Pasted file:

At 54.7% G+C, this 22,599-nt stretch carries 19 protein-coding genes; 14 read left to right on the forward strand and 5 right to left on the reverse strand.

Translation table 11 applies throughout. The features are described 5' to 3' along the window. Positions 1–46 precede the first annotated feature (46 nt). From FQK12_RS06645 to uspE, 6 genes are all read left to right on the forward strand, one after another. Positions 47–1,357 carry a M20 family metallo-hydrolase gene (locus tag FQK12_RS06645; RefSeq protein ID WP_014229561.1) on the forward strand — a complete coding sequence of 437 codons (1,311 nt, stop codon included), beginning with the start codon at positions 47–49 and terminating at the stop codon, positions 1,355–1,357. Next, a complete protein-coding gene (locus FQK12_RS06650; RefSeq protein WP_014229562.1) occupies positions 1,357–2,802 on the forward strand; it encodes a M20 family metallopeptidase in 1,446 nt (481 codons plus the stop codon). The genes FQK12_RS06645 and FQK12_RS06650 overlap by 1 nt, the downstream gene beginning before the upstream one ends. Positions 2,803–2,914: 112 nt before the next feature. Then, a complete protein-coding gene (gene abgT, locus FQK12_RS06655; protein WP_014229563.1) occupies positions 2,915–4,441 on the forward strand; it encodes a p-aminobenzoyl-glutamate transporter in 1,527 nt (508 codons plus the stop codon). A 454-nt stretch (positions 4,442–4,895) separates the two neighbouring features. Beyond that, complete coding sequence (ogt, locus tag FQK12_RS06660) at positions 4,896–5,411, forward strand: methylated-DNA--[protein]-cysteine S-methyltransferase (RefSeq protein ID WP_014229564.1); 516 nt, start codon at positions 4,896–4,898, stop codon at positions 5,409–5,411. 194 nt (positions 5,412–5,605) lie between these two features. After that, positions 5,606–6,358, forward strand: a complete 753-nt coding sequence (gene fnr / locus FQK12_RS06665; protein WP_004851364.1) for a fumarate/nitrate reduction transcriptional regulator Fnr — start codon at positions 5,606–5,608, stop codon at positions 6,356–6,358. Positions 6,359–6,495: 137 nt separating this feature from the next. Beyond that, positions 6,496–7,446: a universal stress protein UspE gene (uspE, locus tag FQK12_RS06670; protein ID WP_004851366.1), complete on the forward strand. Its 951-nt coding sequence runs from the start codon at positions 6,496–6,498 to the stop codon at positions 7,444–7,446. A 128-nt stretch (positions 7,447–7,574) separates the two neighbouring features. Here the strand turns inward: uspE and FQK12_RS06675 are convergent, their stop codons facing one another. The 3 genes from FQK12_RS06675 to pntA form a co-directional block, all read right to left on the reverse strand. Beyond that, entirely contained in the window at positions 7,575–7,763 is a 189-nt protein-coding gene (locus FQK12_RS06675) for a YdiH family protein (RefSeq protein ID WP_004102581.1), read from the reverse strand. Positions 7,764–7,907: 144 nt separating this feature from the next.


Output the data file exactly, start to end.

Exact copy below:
At 54.7% G+C, this 22,599-nt stretch carries 19 protein-coding genes; 14 read left to right on the forward strand and 5 right to left on the reverse strand.

Translation table 11 applies throughout. The features are described 5' to 3' along the window. Positions 1–46 precede the first annotated feature (46 nt). From FQK12_RS06645 to uspE, 6 genes are all read left to right on the forward strand, one after another. Positions 47–1,357 carry a M20 family metallo-hydrolase gene (locus tag FQK12_RS06645; RefSeq protein ID WP_014229561.1) on the forward strand — a complete coding sequence of 437 codons (1,311 nt, stop codon included), beginning with the start codon at positions 47–49 and terminating at the stop codon, positions 1,355–1,357. Next, a complete protein-coding gene (locus FQK12_RS06650; RefSeq protein WP_014229562.1) occupies positions 1,357–2,802 on the forward strand; it encodes a M20 family metallopeptidase in 1,446 nt (481 codons plus the stop codon). The genes FQK12_RS06645 and FQK12_RS06650 overlap by 1 nt, the downstream gene beginning before the upstream one ends. Positions 2,803–2,914: 112 nt before the next feature. Then, a complete protein-coding gene (gene abgT, locus FQK12_RS06655; protein WP_014229563.1) occupies positions 2,915–4,441 on the forward strand; it encodes a p-aminobenzoyl-glutamate transporter in 1,527 nt (508 codons plus the stop codon). A 454-nt stretch (positions 4,442–4,895) separates the two neighbouring features. Beyond that, complete coding sequence (ogt, locus tag FQK12_RS06660) at positions 4,896–5,411, forward strand: methylated-DNA--[protein]-cysteine S-methyltransferase (RefSeq protein ID WP_014229564.1); 516 nt, start codon at positions 4,896–4,898, stop codon at positions 5,409–5,411. 194 nt (positions 5,412–5,605) lie between these two features. After that, positions 5,606–6,358, forward strand: a complete 753-nt coding sequence (gene fnr / locus FQK12_RS06665; protein WP_004851364.1) for a fumarate/nitrate reduction transcriptional regulator Fnr — start codon at positions 5,606–5,608, stop codon at positions 6,356–6,358. Positions 6,359–6,495: 137 nt separating this feature from the next. Beyond that, positions 6,496–7,446: a universal stress protein UspE gene (uspE, locus tag FQK12_RS06670; protein ID WP_004851366.1), complete on the forward strand. Its 951-nt coding sequence runs from the start codon at positions 6,496–6,498 to the stop codon at positions 7,444–7,446. A 128-nt stretch (positions 7,447–7,574) separates the two neighbouring features. Here the strand turns inward: uspE and FQK12_RS06675 are convergent, their stop codons facing one another. The 3 genes from FQK12_RS06675 to pntA form a co-directional block, all read right to left on the reverse strand. Beyond that, entirely contained in the window at positions 7,575–7,763 is a 189-nt protein-coding gene (locus FQK12_RS06675) for a YdiH family protein (RefSeq protein ID WP_004102581.1), read from the reverse strand. Positions 7,764–7,907: 144 nt separating this feature from the next.